The site should supply the answers to all your questions. Here are a few questions we usually ask. Is there free parking? Is the apartment within walking distance of shops and public transportation? Are there stairs? Is there a cleaning fee or is the renter responsible for cleaning before he leaves? Is there a patio or terrace? Also look for lots of photographs (four is the minimum, and I love sites with ten to twenty!) to document the promises made in the text. The very best sites will also provide square footage and a diagram of the apartment's layout.
Perhaps the most important aspect of a listing, though, is that reviews from previous renters should be available to you. An owner who has nothing to hide should be proud to share his guest book with you. Read it and learn if what pleased or disappointed others will affect your vacation.
If you cannot find this basic information on the site, or if an owner/company does not promptly respond to your e-mails, move on to another. There are many owners/companies vying for your rental dollar, so deal with someone who will give you all the information you need to make an informed choice. After all, your rental will be your temporary home in a foreign country, so your selection needs to be a good one.
Now that you've got the two biggest expenses out of the way, it's time for the exciting part of the planning—deciding what you will see. You will want to invest in at least one or two current guidebooks because these sources are the lifeblood of an independent traveler. Here's one way of deciding which one you'll like best. Go to your favorite bookstore, gather every book on the shelves dealing with your chosen location, and find a chair to curl up in. Turn to the same section in each of the books, Paris, for example, and ask yourself some questions. Which book devotes the most pages to Paris? Which has the best maps and graphics? Which provides the most information about the sites in Paris that are high on my list? You'll soon know which guidebooks are the best ones for you.
Guidebooks are such a valuable commodity you will even find uses for old ones. Buy them at yard sales or used book stores for a quarter. Outdated guides are still helpful because the four-hundred-year-old sites you want to visit haven't changed much! When you've only spent pennies on a guidebook, you won't mind ripping out pages from several books. Organize these pages into one notebook to create your own personalized guidebook that will weigh far less than most novels.
That three-ring notebook will also hold information you'll gather from the Internet. While your just-purchased, current guidebook has up-to-the-minute information about hours of operation, costs, walking tours and itineraries; and your torn-apart, old guidebooks supply historical details about the sites you'll see, websites can often supply esoteric information that is not available anywhere else. For example, David and I were uncertain about finding the shuttle to our airport hotel on the last day. We found the information we needed on a Trip Advisor page. (We still got lost, but at least we didn't get lost quite as badly as we could have!) A New York Times article introduced us to macarons. (Though it would have been better for my waistline if macarons and I had never met!) So, don't overlook the Internet as a great source of information.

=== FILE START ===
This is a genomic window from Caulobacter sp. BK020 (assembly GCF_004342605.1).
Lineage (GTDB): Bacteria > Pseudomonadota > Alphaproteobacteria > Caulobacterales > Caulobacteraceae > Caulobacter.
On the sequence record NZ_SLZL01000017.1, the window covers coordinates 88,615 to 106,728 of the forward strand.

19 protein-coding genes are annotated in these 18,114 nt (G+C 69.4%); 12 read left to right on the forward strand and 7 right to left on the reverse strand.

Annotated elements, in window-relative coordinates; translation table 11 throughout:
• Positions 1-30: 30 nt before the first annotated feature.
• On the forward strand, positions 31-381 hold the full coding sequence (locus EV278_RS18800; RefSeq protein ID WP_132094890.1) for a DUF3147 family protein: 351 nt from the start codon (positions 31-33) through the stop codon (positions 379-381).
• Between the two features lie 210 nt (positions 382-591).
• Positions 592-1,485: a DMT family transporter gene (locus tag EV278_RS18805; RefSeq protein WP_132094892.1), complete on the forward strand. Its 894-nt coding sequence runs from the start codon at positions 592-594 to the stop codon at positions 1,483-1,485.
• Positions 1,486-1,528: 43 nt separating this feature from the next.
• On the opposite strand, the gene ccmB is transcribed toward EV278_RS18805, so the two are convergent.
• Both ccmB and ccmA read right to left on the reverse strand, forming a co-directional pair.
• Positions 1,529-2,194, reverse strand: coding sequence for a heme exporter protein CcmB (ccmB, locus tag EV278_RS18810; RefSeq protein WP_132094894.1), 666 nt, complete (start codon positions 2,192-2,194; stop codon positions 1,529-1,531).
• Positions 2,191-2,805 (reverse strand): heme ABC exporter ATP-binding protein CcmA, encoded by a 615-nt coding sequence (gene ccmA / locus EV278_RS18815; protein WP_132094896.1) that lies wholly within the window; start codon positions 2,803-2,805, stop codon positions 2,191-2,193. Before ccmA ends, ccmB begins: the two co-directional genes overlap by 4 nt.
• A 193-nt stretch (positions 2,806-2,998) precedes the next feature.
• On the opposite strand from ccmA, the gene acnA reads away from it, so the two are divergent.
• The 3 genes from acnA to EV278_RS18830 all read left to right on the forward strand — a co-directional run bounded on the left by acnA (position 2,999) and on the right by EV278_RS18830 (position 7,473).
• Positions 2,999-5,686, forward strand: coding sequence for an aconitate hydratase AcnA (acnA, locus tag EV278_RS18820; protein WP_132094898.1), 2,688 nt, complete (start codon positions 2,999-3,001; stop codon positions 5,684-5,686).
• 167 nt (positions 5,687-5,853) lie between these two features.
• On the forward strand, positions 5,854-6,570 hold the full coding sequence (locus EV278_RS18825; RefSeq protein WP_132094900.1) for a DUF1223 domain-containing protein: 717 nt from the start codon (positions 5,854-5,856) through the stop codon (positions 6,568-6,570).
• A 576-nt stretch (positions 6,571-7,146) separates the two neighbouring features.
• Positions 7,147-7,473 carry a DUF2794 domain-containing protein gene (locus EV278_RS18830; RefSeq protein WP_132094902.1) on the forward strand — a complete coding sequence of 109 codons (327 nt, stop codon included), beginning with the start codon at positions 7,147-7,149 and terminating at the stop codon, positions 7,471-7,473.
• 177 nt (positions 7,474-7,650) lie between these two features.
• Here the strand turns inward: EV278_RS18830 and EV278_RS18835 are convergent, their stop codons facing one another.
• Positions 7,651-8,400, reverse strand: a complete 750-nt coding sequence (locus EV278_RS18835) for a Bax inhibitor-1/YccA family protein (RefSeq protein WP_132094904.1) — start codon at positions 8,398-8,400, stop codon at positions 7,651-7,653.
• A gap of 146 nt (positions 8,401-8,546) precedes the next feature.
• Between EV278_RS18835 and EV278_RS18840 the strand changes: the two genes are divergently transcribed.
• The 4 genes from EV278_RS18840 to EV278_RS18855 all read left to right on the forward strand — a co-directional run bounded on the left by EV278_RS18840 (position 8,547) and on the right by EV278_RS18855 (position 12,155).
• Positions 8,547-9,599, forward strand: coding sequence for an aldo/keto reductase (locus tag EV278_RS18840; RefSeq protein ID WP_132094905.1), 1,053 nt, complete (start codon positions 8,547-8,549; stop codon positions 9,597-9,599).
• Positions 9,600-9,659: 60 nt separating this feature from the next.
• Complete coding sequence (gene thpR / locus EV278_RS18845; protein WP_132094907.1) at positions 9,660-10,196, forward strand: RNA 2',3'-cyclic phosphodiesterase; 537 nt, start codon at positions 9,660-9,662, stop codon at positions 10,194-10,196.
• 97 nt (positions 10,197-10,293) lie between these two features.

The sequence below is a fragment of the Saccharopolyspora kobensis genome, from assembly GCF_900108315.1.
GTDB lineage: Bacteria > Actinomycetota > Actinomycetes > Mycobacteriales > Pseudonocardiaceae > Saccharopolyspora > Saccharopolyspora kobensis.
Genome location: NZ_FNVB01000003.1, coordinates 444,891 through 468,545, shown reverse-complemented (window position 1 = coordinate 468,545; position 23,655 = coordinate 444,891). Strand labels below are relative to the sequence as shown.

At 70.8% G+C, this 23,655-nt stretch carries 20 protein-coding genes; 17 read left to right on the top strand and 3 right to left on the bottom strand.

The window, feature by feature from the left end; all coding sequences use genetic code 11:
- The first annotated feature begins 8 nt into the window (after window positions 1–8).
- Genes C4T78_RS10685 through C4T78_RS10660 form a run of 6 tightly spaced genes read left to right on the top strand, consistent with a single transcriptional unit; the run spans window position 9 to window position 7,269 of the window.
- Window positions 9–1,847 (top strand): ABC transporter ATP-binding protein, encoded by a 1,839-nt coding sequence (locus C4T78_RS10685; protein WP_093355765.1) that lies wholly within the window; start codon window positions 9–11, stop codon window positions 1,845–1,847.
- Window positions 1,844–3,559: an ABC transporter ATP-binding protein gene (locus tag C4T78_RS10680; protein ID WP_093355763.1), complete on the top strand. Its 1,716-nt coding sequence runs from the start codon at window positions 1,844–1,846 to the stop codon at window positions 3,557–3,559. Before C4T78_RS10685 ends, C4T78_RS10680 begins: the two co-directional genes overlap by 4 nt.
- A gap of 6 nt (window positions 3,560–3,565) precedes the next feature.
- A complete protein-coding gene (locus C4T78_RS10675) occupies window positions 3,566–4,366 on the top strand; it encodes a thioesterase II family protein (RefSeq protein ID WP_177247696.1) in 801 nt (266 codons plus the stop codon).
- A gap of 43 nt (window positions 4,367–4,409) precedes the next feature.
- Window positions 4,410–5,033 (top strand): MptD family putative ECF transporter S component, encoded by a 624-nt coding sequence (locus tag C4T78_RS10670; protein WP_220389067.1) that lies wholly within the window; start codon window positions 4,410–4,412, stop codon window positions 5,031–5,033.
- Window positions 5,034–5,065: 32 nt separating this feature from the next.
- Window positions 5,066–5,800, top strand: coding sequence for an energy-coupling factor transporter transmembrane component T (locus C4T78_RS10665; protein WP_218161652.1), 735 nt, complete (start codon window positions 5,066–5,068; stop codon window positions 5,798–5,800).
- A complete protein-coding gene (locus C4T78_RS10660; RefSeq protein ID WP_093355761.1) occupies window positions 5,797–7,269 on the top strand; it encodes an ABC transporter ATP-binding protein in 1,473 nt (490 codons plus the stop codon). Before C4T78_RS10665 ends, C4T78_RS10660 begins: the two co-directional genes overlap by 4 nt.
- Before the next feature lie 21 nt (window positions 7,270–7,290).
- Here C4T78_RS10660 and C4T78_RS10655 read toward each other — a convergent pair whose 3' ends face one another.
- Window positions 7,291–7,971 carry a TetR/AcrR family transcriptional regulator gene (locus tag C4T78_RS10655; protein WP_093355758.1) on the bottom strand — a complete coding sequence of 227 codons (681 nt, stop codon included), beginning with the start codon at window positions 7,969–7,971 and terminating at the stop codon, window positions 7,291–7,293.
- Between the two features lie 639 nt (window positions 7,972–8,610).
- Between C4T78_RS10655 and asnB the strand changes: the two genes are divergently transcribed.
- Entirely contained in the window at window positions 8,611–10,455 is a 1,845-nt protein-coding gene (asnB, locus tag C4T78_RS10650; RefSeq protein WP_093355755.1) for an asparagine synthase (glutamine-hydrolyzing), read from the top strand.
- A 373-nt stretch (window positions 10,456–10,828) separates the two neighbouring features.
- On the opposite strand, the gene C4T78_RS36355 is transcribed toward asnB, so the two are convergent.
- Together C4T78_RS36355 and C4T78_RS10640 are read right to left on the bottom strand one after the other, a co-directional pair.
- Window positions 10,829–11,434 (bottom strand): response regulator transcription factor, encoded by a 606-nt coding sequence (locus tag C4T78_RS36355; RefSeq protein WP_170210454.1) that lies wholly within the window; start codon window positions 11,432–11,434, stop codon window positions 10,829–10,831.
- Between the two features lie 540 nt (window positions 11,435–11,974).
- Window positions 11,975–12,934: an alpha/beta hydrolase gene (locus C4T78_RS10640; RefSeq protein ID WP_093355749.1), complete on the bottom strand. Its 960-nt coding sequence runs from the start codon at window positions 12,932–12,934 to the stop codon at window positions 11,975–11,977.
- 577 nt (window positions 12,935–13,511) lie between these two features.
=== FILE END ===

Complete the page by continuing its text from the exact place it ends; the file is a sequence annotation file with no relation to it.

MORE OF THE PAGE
And, of course, you do not want to forget the information available on blogs. Type two words – the destination name and the word “blog” -- in any search engine, and you will discover scads of sites sharing their travel secrets with you. This is where you'll hear about the fabulous, tucked-away-in-a-back-alley restaurant where the food is divine and the bill negligible, or where you'll get tips on how to avoid the latest tourist scam. The information on blogs is invaluable; no matter where you're going, somebody's already been there and would love to give you a tip or two. Scour the site, follow the links, and take notes. Write a comment on the blog or ask a question. Most blog writers are anxious to share their knowledge and will enjoy re-living their trip while helping you at the same time.
After you've arranged your flight, rented an apartment, and planned your itinerary, sit back and relax. Bask in the good feeling that comes from being a tightwad traveler. You can be confident you've snagged the cheapest flight and saved hundreds of dollars per day by renting an apartment where you will prepare your own meals. You've also armed yourself with insider information about your destination because you've researched guidebooks, websites and blogs. You should be feeling something no tour company can provide right about now — satisfaction at having arranged the best and cheapest trip possible. Go ahead and enjoy it!
*If you're planning a trip to Southeast Asia, Mexico or South America, you may find that hotels are inexpensive and rental apartments are in short supply. In those countries, it may be just as inexpensive to eat locally and stay in hotels or B&Bs.